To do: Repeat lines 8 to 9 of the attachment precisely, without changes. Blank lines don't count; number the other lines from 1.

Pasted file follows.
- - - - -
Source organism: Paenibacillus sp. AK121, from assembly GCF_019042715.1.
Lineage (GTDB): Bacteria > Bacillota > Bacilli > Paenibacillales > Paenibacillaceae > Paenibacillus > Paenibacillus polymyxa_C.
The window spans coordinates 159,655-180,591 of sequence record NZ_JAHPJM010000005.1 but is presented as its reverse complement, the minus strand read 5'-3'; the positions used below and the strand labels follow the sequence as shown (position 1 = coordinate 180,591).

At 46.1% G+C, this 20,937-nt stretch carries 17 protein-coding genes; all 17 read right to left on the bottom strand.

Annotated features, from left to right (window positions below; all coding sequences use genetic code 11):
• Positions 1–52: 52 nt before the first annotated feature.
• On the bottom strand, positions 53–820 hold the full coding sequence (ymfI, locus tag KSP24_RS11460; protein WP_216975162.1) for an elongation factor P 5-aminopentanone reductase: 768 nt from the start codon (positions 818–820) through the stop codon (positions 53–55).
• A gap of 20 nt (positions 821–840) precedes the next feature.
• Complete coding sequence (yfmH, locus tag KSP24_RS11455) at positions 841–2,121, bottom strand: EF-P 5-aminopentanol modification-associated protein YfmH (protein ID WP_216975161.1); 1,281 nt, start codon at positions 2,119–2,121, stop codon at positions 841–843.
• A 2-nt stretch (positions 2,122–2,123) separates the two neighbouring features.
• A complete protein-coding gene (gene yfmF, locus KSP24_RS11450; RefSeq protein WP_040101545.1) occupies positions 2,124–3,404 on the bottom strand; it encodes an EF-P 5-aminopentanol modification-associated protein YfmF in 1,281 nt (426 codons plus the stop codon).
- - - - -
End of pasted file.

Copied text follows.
• A gap of 20 nt (positions 821–840) precedes the next feature.
• Complete coding sequence (yfmH, locus tag KSP24_RS11455) at positions 841–2,121, bottom strand: EF-P 5-aminopentanol modification-associated protein YfmH (protein ID WP_216975161.1); 1,281 nt, start codon at positions 2,119–2,121, stop codon at positions 841–843.